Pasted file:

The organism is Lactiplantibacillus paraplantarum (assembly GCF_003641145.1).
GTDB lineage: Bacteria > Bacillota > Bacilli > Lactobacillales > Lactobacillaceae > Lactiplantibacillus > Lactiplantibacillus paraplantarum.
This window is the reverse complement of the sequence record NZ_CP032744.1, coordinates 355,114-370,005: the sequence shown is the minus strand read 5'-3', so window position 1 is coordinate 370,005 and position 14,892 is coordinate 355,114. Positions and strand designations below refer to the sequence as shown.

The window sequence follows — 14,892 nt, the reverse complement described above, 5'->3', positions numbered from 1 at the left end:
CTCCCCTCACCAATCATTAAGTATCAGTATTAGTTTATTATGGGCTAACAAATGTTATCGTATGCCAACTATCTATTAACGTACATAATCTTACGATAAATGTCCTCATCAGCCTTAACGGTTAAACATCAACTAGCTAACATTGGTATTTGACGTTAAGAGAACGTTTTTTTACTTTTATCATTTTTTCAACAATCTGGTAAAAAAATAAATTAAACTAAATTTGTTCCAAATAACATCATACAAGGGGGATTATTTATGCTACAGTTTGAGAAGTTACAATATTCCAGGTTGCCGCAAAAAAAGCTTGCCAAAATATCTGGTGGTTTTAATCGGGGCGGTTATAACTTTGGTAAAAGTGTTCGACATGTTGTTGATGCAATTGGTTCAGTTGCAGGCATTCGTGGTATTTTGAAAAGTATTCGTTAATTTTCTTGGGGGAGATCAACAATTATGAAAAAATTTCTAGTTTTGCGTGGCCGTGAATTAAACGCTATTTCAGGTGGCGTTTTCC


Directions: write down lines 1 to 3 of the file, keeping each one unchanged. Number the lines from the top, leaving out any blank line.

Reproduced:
The organism is Lactiplantibacillus paraplantarum (assembly GCF_003641145.1).
GTDB lineage: Bacteria > Bacillota > Bacilli > Lactobacillales > Lactobacillaceae > Lactiplantibacillus > Lactiplantibacillus paraplantarum.
This window is the reverse complement of the sequence record NZ_CP032744.1, coordinates 355,114-370,005: the sequence shown is the minus strand read 5'-3', so window position 1 is coordinate 370,005 and position 14,892 is coordinate 355,114. Positions and strand designations below refer to the sequence as shown.